Job 38:1,12-21,40:3-5, Ps. 139:1-3,7-10,13-14, Luke 10:13-16 

“Woe to you, Chorazin! woe to you, Bethsaida! for if the mighty works done in you had been done in Tyre and Sidon, they would have repented long ago, sitting in sackcloth and ashes.” (Luke 10:13)

There are people that God is not happy with. First, those who traded in the temple. Jesus overturned the money changers' tables and drove their animals away. “Don’t you know my house shall be a house of prayer? But you have turned it into a den of robbers.” (Mt. 21:13, Mk 11:17). 

Note that these traders were not merely buying and selling, they were literally ripping off pilgrims who came to the temple to pray, that is, they were taking advantage of their faith. Have I turned God’s temple into a business center? Then God is not happy with me.

Second, the people who doubt God’s power. Jesus was in his hometown and the people were murmuring: “Is this not the Carpenter’s son?” (Mark 6:2). Jesus was amazed at their lack of faith and he could not work miracles there. Have I stopped believing in God? Do I think prayers are just a waste of time now? God is not happy with me.

Third, those who have faith strong enough to receive miracles but lack the courage to repent of their sins. Jesus said: “Woe to you, Chorazin! Woe to you, Bethsaida! For if the mighty deeds done in your midst had been done in Tyre and Sidon, they would long ago have repented, sitting in sackcloth and ashes.” (Luke 10:13). Do I believe in only receiving from God and I do not make efforts to drop my baggage of sins? God is not happy with me.

Here is the bitter truth: the ultimate goal of Jesus is not to work miracles, put food on your table, bless you in abundance, and so on. These things should never be considered the essence of our relationship with God. The ultimate goal of Jesus is your salvation (to be united with Him forever in heaven). Hence, he said to us: “seek first his kingdom and his righteousness, and all these things shall be yours as well.” (Matthew 6:33)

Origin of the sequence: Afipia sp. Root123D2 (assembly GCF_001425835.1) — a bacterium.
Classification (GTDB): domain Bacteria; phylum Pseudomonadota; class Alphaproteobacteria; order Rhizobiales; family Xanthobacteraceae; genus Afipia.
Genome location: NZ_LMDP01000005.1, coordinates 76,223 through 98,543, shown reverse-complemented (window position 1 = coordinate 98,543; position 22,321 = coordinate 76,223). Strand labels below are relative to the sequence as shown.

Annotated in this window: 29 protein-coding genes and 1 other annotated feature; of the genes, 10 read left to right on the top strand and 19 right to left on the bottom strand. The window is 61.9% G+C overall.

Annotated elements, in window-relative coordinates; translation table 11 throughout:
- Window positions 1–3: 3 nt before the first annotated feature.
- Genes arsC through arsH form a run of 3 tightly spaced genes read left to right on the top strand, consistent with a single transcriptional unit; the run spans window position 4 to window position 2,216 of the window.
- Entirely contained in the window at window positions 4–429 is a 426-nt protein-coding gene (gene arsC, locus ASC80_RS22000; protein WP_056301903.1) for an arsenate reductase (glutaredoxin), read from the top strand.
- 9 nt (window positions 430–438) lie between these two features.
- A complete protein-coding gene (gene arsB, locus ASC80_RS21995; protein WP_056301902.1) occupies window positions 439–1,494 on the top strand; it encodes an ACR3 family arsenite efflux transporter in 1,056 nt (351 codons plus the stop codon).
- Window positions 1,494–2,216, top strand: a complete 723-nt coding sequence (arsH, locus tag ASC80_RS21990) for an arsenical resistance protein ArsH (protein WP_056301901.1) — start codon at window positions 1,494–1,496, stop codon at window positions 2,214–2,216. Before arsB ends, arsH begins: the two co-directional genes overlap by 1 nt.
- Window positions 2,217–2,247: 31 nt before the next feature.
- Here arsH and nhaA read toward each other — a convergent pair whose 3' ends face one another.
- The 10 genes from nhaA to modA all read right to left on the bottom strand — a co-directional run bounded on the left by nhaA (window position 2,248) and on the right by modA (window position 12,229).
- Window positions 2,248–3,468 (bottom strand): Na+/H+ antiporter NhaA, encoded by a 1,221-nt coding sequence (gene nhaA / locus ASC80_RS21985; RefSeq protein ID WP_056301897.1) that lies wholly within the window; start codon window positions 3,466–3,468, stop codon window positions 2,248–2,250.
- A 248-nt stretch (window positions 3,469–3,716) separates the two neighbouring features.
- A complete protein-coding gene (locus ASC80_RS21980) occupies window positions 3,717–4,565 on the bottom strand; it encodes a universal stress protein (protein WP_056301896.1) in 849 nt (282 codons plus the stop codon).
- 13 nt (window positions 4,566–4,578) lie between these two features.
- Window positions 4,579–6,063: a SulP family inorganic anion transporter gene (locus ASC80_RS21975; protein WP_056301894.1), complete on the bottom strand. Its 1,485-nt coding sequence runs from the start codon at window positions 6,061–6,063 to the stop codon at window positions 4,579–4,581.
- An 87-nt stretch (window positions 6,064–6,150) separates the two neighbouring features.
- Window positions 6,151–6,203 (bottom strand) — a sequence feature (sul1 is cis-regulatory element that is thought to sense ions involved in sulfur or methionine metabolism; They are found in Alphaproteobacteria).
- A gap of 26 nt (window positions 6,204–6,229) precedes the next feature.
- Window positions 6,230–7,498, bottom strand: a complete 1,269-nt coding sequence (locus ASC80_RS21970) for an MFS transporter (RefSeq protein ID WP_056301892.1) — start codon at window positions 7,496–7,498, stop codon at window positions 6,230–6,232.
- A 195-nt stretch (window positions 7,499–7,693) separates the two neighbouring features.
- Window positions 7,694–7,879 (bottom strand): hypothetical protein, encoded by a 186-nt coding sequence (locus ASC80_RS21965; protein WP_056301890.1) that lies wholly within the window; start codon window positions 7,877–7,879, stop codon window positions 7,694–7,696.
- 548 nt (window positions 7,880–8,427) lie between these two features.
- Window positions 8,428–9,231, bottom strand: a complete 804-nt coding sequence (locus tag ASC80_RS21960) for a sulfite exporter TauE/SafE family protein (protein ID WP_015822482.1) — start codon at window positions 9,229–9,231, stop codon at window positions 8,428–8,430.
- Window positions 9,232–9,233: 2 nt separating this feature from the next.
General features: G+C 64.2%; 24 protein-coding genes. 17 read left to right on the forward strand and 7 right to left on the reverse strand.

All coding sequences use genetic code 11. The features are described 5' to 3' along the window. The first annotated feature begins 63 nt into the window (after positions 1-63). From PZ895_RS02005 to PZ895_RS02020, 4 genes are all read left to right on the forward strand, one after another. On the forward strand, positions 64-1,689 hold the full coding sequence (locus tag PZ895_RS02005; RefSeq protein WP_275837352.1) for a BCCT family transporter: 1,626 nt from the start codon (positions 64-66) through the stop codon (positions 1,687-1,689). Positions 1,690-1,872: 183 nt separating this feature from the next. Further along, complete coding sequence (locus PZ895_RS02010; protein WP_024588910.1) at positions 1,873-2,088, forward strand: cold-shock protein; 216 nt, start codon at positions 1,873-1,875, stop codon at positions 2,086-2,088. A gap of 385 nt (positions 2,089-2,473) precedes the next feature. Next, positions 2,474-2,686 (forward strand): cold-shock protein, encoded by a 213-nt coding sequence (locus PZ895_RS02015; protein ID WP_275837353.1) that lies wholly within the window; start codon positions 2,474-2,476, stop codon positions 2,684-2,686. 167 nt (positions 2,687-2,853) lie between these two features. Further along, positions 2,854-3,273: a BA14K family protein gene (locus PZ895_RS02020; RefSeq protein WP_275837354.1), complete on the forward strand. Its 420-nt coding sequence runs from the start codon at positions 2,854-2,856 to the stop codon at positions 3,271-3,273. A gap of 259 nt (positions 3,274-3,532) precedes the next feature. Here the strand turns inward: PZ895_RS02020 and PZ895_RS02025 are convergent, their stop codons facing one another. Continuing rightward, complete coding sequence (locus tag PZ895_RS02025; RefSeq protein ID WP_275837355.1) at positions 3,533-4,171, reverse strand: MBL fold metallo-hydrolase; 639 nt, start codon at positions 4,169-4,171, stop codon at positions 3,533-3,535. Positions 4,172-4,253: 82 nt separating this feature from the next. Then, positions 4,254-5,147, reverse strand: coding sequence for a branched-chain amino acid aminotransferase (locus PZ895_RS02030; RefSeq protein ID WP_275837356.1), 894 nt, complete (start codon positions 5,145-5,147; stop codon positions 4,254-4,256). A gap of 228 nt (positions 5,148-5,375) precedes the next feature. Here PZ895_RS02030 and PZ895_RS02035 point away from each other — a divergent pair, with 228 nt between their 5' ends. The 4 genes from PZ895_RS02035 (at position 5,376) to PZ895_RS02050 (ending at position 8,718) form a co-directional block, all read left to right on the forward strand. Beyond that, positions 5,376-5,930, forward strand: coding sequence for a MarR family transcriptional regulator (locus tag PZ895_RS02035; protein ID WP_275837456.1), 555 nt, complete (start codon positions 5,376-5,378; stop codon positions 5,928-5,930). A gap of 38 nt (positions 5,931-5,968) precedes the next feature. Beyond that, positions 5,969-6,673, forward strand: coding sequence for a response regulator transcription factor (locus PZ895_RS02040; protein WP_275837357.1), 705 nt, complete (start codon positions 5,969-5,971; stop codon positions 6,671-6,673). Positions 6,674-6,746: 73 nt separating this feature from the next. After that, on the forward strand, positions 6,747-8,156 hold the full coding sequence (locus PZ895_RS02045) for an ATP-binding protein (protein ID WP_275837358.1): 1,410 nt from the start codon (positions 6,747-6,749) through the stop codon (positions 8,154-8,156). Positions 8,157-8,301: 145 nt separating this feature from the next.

The story of Job shows us that regardless of our righteousness, we cannot escape seasons of crisis. As we earlier noted, the book of Job is a purely theological work, not a historical novel. In today’s reading, we hear God speaking to Job. Indeed, when we step back to consider the vastness of creation, we cannot but see that our problems are very tiny, so tiny that they are like grains of sand compared to what God has done. 

Job answered: “Behold I am of small account…I lay my hand on my mouth.” In other words, I will not complain anymore. Bad days will come, learn to close your mouth and trust God.

Let us pray: Lord God, give us the grace to live authentic Christian lives. Through Christ our Lord. Amen

Be Happy. Live Positive. Have Faith. It is well with you. God bless you. (Saint Jerome, Priest, Doctor. Bible Study: Job 38:1,12-21,40:3-5, Ps. 139:1-3,7-10,13-14, Luke 10:13-16).

© Rev. Fr. Evaristus Abu